In 2003 and 2004, the 5 applicants were all arrested on the suspicion to be members of the organization ETA (Euskadi Ta Askatasuna). Within 2 to 4 days of their arrest, they were all suspected by an investigating judge of “membership of a group whose goal is to commit terrorist act” (article 421-2-1 of the penal code) and were ordered to be detained pending investigation.

On January 23th 2007, the investigating judge decided that they were enough evidence against the 5 applicants to go to trial.  The 5 applicants were detained while awaiting trial.

On July 25th 2008, the investigation chamber ordered further detention for 6 months of the 5 applicants. On November 26th and December 2th 2008, the supreme court rejected the appeals of the 5 applicants (08-86233, 08-86234, 08-86230, 08-86235 , 08-86236).

On December 17th 2008, the 5 applicants were condemned respectively to 19 years, 10 years, 17 years, 6 years and 10 years in jail.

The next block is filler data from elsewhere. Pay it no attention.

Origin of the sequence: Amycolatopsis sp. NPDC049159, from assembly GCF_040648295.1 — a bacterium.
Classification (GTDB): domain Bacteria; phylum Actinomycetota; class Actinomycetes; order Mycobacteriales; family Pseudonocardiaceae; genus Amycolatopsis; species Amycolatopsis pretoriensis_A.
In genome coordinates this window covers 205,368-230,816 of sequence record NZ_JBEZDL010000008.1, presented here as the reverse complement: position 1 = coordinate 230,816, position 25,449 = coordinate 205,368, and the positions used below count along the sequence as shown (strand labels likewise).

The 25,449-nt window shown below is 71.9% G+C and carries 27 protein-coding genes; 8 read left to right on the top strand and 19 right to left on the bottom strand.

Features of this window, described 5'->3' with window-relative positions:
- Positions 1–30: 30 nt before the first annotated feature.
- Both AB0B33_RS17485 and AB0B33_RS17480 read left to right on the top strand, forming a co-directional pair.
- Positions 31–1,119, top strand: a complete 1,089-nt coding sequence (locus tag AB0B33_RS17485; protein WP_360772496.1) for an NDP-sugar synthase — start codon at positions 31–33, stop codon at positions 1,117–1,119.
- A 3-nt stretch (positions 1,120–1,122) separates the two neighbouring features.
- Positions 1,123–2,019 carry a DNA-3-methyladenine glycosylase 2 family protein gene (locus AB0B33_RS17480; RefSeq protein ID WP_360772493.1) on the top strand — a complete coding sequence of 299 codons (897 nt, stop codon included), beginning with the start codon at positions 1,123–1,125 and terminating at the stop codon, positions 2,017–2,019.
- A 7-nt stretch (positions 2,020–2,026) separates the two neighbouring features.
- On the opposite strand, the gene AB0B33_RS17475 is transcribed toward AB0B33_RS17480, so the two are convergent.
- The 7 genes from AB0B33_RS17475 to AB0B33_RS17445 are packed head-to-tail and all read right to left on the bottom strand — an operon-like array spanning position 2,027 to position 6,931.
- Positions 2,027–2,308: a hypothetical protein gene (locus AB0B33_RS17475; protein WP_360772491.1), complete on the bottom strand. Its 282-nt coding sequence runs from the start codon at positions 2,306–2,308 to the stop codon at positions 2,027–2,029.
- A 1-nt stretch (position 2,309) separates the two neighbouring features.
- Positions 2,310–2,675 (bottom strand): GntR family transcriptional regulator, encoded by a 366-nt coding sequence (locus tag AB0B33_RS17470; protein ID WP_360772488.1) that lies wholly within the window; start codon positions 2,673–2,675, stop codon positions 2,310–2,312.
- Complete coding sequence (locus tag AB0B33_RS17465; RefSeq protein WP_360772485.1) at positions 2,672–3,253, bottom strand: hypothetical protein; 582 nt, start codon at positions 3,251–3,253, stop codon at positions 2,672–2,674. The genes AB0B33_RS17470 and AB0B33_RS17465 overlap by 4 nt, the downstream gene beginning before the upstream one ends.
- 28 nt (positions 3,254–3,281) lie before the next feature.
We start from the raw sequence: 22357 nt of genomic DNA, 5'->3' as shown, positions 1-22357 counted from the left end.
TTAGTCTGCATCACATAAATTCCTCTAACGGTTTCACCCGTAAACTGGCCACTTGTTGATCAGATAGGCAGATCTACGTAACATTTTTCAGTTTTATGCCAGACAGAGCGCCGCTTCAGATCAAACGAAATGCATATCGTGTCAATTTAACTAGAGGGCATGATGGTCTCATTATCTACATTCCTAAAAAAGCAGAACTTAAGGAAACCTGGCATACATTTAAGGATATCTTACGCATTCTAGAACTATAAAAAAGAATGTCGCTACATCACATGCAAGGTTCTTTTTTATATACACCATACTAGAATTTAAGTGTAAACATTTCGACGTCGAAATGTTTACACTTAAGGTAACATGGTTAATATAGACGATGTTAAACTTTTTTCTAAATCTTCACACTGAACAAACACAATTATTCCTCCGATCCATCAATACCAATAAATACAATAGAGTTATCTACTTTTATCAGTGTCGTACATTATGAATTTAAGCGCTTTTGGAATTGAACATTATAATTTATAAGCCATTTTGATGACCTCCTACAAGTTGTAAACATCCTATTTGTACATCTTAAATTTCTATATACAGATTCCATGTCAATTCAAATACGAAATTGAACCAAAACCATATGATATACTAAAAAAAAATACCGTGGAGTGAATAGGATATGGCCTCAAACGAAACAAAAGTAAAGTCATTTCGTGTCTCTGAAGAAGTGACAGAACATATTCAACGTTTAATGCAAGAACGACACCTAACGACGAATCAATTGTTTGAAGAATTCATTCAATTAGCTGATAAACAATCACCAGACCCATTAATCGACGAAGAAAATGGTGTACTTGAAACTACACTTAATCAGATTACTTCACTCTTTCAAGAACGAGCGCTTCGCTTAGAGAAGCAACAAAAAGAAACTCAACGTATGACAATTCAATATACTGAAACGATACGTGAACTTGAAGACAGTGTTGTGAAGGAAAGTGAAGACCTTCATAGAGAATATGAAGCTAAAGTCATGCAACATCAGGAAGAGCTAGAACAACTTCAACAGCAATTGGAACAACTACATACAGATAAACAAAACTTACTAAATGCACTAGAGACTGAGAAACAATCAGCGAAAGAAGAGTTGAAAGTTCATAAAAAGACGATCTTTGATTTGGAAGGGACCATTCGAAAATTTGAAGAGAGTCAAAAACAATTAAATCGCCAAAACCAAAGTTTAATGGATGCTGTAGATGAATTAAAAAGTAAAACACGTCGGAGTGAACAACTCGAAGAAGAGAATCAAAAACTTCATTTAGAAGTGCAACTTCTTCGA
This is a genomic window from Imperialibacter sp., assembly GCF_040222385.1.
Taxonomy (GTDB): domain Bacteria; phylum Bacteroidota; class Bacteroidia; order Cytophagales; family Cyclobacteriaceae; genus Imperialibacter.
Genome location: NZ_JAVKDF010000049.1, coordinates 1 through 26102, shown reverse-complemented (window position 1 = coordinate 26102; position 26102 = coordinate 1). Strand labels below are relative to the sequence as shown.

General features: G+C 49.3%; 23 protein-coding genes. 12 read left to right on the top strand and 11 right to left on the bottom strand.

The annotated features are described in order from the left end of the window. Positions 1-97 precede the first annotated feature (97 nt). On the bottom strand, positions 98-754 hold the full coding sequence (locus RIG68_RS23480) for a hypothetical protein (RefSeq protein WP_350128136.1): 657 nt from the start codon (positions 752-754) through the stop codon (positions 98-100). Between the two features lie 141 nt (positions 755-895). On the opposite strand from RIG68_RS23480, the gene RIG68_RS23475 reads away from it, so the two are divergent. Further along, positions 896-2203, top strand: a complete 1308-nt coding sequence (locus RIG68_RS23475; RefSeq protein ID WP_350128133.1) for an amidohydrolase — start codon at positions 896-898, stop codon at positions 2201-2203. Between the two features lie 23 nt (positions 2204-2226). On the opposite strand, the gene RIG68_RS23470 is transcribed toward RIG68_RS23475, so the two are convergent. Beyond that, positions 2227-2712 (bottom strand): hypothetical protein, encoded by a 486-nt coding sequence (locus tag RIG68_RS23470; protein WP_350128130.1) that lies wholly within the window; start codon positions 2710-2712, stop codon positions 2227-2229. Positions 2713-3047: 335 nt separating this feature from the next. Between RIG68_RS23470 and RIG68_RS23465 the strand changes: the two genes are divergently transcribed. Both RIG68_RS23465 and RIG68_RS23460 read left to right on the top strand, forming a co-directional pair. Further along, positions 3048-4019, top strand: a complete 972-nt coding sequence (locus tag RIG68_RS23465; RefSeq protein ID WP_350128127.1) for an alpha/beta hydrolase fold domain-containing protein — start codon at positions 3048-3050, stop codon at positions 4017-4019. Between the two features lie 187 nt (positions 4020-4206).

On May 25th 2009, the 5 applicants filed each an application with the E.C.H.R arguing that their detention of  up to almost 6 years, pending investigation and while awaiting trial were a violation of article 5-3 of the Convention, that the fact that the 5 applicants chose to exercise their rights to remain silent justified for the French judges to extend their detention was another violation of article 5-3 and that the detention of the 5 applicants in temporary detention  jails (maison d’arret) before and after their trial was a violation of article 8 of the Convention.

On April 21th 2010, the 5 applications (29119/0929101/09, 29116/09, 29095/09, 29109/09) were communicated to the agent of the French Republic with questions to be answered before 16 weeks. The applicants are represented by Me Amaia Recarte  (Bayonne) who didn’t return our emails.

On July 1st 2008, Human Rights Watch released a report “Preempting Justice” on investigations and trials on terrorism charges in France. In this report, HRW describes the due process to  order detention pending investigation “Presumption in Favor of Detention” (p27) and made recommendations to the ministry of Justice to “prevent unjustified lengthy pretrial detention” (p79).